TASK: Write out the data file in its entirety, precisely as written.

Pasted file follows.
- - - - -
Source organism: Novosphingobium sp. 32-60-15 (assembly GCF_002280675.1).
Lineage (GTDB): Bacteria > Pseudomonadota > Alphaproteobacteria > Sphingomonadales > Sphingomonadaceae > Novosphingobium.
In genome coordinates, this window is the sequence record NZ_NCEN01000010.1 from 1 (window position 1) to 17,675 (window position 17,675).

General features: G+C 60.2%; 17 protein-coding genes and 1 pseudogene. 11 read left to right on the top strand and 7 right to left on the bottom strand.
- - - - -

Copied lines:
Source organism: Novosphingobium sp. 32-60-15 (assembly GCF_002280675.1).
Lineage (GTDB): Bacteria > Pseudomonadota > Alphaproteobacteria > Sphingomonadales > Sphingomonadaceae > Novosphingobium.
In genome coordinates, this window is the sequence record NZ_NCEN01000010.1 from 1 (window position 1) to 17,675 (window position 17,675).

General features: G+C 60.2%; 17 protein-coding genes and 1 pseudogene. 11 read left to right on the top strand and 7 right to left on the bottom strand.